What Is Chemical Sterilization?

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  • Written By: Jillian O Keeffe
  • Edited By: Shereen Skola
  • Last Modified Date: 14 September 2019
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Sterilization is a method of ensuring that an object or surface is entirely free of microbial life. Normally, a low level of microbial contamination does not pose a problem, but for certain items like surgical instruments, or parts of machines that produce injectable drugs, this extreme level of cleanliness is necessary to prevent infections. Chemical sterilization involves the use of a chemical that is toxic to the microbes to sterilize objects.

For an object to be sterile, all the microbes on it must be dead. This is in contrast to a clean object, or one that has been treated with antiseptic or disinfectant, as in these cases some microbes may remain. Sterilization is often performed using a machine that can expose objects to high temperatures and perhaps high pressures as well. Examples include ovens, which produce dry heat, and autoclaves, which produce hot steam under high pressure.

Although these types of sterilization are the most efficient compared to other forms, in some cases they are not practical. Objects that are made of metal or of glass survive the dry heat of an oven, but plastics melt and organic matter can burn. Plastics can come through an autoclave cycle undamaged, but other steam sterilizers can melt the plastics. Sterilizers that use ultraviolet light may also be useful, although this technique kills only the microbes that are directly exposed to the ultraviolet light.


To get around these disadvantages, sometimes chemical sterilization is the only option. Both chemicals in a liquid form and chemicals in a gas form may be suitable for the process. Prior to chemical sterilization, the equipment needs to be cleaned of dirt, in order to prevent microbes from surviving behind a protective layer of dirt.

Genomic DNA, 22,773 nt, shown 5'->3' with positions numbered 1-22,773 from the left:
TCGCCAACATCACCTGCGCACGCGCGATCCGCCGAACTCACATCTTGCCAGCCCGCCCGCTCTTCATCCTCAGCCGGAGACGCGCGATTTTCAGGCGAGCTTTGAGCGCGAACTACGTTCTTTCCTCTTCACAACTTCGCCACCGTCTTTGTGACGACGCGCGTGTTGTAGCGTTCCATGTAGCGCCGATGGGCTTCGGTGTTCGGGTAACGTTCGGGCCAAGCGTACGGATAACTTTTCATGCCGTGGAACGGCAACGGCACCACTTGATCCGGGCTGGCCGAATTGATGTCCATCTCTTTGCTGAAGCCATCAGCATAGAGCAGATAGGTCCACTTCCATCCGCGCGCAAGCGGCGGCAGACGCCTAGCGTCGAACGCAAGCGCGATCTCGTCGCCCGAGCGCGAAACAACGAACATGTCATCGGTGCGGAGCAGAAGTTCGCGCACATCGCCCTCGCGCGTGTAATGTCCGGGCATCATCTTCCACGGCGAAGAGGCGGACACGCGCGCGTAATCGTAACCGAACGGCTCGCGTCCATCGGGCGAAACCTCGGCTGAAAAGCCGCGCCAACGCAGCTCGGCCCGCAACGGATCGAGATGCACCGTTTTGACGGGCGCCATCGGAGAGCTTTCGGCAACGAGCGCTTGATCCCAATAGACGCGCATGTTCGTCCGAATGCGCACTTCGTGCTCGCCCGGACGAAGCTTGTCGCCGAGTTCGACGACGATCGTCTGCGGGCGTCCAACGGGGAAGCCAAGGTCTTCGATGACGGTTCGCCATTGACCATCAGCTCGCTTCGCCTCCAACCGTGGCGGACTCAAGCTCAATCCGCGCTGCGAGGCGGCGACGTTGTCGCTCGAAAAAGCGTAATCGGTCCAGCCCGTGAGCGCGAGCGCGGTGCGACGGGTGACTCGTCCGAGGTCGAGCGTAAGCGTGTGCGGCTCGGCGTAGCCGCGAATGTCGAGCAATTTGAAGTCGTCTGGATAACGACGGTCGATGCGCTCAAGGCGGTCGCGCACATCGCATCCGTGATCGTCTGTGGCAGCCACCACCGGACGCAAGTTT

Liquid sterilants require time to work, and this may be much longer than the time dry heat, ultraviolet or steam sterilization needs. This can take hours to days to work effectively, as some microbial species form structures called spores, which are very tough and resist killing in a short period of time. Typically, the equipment, such as surgical instruments, are completely submerged in the liquid sterilant. Examples of possible liquid chemicals include formaldehyde and glutaraldehydes.

Gas chemical sterilizations involve saturating an area or a piece of equipment with gas that is toxic to the microbes. This also takes time to work. Examples of chemicals that may be used in a gaseous form are formaldehyde and ethylene oxide. Risks of chemical sterilization include toxicity to humans through the skin and through inhalation.

Chemical sterilization may also refer to a method of neutering animals. In this situation, a veterinarian injects a chemical into the testes of a male animal that damages the testes enough that the animal does not produce sperm. Compared to surgical sterilization, however, chemical sterilization is uncommon.


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